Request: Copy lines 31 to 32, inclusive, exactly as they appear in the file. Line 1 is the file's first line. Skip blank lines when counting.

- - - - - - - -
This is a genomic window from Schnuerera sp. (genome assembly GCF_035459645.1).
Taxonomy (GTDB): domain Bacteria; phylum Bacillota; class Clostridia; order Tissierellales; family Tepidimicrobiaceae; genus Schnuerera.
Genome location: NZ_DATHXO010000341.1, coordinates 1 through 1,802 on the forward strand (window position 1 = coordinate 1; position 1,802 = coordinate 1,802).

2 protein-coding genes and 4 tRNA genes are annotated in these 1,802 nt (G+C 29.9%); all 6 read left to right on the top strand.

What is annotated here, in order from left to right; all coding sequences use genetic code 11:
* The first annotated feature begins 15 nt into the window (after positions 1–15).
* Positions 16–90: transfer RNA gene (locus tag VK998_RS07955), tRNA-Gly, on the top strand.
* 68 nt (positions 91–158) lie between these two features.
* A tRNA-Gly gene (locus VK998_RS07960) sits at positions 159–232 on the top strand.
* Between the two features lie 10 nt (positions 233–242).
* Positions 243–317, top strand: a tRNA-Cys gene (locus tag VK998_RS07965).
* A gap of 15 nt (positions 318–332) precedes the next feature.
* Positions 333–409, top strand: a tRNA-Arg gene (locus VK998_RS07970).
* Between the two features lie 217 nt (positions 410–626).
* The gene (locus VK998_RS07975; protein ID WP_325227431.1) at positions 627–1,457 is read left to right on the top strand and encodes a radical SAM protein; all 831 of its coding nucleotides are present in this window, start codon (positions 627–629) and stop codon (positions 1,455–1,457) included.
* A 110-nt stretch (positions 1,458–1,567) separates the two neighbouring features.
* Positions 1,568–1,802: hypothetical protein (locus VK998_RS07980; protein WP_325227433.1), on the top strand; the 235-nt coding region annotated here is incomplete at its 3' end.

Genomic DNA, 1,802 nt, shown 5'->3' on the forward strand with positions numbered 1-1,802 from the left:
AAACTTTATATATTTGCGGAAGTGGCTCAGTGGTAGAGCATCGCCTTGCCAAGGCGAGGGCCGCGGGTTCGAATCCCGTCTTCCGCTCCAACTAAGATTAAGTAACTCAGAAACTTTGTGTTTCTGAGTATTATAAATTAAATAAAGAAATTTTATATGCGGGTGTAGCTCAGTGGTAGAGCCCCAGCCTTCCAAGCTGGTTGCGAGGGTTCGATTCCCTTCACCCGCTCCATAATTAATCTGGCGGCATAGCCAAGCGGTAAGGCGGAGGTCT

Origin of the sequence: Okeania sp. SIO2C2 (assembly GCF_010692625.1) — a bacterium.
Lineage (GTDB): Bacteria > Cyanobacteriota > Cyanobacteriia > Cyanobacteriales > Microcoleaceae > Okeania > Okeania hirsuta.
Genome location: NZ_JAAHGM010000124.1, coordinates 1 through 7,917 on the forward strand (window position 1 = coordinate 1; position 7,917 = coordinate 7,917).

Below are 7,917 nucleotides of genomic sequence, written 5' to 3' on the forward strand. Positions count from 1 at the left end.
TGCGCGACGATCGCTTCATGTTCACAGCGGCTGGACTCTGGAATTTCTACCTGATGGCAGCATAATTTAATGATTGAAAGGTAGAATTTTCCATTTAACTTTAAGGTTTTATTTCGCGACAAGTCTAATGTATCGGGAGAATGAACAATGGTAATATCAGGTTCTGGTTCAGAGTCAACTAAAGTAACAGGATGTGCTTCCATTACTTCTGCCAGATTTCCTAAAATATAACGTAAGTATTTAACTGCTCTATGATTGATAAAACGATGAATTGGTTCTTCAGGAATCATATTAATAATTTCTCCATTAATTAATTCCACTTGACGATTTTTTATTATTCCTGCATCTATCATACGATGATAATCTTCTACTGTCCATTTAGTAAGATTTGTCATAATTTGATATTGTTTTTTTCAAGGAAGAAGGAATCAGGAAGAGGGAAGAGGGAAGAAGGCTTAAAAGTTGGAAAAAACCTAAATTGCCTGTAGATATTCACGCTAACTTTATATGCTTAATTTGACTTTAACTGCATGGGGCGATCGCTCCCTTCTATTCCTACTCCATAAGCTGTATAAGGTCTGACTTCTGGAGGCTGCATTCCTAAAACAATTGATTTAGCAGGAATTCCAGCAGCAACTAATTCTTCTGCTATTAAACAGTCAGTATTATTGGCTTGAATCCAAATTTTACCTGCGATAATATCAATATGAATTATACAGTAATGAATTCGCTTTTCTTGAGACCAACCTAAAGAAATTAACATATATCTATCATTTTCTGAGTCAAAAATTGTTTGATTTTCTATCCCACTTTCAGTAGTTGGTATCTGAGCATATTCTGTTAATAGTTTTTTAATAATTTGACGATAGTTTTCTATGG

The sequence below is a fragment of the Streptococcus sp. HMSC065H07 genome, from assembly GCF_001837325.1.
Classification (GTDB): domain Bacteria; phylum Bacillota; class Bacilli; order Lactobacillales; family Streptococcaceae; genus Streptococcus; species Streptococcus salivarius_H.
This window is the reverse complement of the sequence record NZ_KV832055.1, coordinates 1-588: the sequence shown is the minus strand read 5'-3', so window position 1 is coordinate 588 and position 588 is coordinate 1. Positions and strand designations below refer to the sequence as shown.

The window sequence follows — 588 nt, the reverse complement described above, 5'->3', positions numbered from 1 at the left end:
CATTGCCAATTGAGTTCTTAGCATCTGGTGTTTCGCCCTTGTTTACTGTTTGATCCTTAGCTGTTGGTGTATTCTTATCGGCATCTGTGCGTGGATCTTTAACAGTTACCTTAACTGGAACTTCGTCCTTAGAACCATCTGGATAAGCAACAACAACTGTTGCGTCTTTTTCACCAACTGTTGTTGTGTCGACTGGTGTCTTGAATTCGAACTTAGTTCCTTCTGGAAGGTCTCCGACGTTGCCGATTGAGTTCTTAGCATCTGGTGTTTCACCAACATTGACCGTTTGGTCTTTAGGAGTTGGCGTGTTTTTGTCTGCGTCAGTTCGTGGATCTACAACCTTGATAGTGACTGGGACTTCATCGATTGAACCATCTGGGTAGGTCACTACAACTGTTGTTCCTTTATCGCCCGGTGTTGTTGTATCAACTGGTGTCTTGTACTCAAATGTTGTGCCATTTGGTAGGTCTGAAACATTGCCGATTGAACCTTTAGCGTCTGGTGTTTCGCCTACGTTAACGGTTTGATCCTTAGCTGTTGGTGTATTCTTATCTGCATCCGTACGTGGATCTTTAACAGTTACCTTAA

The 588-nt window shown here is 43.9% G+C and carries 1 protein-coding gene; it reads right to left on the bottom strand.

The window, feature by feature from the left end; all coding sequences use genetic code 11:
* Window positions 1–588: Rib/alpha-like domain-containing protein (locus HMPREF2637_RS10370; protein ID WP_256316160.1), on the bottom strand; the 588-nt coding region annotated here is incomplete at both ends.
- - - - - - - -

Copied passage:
The window, feature by feature from the left end; all coding sequences use genetic code 11:
* Window positions 1–588: Rib/alpha-like domain-containing protein (locus HMPREF2637_RS10370; protein ID WP_256316160.1), on the bottom strand; the 588-nt coding region annotated here is incomplete at both ends.